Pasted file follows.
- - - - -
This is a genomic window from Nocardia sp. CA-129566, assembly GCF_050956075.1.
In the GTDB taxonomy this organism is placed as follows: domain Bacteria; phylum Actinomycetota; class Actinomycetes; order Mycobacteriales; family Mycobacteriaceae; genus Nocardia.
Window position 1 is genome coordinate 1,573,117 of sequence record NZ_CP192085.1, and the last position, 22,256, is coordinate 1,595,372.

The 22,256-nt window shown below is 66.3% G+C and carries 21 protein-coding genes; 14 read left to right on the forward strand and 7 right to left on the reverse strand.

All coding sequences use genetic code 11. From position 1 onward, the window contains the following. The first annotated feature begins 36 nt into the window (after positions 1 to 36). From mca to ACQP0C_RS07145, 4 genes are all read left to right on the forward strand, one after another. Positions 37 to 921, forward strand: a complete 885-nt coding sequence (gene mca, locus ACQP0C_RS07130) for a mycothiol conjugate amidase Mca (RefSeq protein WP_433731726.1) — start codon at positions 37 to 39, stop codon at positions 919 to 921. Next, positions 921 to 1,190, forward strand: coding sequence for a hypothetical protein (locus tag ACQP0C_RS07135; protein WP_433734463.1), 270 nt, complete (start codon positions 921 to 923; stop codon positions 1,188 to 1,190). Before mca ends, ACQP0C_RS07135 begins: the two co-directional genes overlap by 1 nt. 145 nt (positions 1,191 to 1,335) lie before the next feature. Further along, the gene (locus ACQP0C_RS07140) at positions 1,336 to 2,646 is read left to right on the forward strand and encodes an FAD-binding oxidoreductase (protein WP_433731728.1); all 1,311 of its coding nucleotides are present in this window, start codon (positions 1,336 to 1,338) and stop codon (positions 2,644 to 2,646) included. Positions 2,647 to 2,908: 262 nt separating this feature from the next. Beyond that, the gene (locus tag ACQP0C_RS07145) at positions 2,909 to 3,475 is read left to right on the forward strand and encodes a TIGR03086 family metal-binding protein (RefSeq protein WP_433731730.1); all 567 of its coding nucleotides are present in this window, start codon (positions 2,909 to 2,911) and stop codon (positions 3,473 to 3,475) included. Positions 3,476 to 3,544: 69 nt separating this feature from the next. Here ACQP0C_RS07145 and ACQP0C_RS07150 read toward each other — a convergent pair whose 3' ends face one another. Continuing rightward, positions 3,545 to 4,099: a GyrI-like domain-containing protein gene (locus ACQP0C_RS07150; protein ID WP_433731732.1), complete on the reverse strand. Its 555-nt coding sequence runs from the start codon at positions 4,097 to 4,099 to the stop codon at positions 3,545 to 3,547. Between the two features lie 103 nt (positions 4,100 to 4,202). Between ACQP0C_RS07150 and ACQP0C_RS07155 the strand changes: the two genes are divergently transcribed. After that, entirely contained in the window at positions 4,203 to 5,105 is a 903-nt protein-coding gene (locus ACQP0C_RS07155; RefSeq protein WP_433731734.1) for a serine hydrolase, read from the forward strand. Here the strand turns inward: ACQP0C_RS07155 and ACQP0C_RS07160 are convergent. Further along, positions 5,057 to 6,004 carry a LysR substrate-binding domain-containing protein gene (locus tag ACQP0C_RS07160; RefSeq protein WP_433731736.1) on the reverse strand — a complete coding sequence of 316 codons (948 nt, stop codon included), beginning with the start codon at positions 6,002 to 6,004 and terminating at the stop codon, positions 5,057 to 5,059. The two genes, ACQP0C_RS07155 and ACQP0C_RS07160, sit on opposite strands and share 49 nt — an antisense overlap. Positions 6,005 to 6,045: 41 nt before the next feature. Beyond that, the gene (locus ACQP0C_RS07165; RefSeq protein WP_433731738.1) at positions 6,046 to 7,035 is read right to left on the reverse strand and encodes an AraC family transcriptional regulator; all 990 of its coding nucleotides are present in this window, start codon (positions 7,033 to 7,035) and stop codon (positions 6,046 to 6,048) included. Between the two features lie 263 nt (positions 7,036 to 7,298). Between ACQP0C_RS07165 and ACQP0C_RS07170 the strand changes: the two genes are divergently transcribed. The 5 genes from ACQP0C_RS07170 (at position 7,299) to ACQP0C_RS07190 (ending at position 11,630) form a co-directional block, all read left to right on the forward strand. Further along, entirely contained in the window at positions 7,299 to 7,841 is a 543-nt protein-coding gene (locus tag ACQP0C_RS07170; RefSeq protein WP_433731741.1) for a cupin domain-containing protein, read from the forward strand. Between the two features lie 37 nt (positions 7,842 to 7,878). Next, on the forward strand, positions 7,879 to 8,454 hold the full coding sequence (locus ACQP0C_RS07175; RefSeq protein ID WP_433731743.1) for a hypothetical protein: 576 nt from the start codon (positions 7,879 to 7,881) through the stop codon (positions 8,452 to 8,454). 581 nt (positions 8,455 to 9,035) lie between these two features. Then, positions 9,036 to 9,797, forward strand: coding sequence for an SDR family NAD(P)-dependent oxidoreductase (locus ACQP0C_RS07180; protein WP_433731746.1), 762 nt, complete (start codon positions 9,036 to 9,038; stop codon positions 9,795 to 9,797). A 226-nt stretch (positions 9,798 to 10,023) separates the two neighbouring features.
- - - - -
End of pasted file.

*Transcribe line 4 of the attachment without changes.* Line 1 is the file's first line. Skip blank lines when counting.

The 22,256-nt window shown below is 66.3% G+C and carries 21 protein-coding genes; 14 read left to right on the forward strand and 7 right to left on the reverse strand.